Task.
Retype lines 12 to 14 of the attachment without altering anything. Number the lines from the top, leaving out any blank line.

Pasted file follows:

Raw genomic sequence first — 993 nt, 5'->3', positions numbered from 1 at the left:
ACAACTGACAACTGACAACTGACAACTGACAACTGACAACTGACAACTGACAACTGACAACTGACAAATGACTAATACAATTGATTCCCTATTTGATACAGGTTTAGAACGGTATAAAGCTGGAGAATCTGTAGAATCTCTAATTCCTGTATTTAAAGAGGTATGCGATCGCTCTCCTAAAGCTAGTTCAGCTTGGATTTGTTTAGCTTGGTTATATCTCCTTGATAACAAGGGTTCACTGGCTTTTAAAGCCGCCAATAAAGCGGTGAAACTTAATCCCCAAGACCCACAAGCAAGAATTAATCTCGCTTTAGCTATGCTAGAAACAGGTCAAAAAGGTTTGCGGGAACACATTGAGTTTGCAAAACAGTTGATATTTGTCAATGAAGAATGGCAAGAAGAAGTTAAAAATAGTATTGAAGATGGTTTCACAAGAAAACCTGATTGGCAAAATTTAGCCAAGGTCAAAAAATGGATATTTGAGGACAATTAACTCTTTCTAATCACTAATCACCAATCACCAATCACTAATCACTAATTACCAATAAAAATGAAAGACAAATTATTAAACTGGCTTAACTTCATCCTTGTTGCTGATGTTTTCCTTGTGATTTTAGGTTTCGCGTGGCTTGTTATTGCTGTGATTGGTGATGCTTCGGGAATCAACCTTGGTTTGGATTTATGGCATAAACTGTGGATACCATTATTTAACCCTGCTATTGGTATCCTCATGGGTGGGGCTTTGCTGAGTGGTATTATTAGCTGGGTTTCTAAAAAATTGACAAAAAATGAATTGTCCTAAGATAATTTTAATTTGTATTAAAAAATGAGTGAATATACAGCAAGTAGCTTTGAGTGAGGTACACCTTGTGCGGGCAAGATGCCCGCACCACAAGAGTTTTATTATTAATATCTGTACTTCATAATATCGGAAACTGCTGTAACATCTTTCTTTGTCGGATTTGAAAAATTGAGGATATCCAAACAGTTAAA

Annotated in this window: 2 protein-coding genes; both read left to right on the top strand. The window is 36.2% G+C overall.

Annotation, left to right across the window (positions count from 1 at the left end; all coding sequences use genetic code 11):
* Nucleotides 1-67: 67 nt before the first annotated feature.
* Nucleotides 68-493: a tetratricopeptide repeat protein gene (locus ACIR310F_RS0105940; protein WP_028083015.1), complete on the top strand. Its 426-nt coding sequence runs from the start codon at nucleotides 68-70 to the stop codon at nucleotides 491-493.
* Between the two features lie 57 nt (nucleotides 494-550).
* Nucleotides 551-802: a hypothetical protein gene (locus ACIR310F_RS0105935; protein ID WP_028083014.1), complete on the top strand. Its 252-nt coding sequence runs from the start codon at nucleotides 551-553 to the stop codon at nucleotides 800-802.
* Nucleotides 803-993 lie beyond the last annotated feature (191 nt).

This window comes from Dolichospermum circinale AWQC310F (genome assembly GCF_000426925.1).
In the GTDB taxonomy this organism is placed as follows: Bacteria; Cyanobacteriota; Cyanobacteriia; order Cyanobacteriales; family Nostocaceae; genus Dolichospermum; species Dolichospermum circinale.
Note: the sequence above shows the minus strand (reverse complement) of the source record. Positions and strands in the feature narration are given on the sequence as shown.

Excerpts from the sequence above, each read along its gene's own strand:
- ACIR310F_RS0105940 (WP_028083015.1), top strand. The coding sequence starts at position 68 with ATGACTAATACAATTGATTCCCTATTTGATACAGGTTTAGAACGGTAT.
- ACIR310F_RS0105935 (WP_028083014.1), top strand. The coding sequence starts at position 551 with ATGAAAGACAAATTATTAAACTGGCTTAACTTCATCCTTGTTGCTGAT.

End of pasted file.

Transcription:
Note: the sequence above shows the minus strand (reverse complement) of the source record. Positions and strands in the feature narration are given on the sequence as shown.

Excerpts from the sequence above, each read along its gene's own strand:
- ACIR310F_RS0105940 (WP_028083015.1), top strand. The coding sequence starts at position 68 with ATGACTAATACAATTGATTCCCTATTTGATACAGGTTTAGAACGGTAT.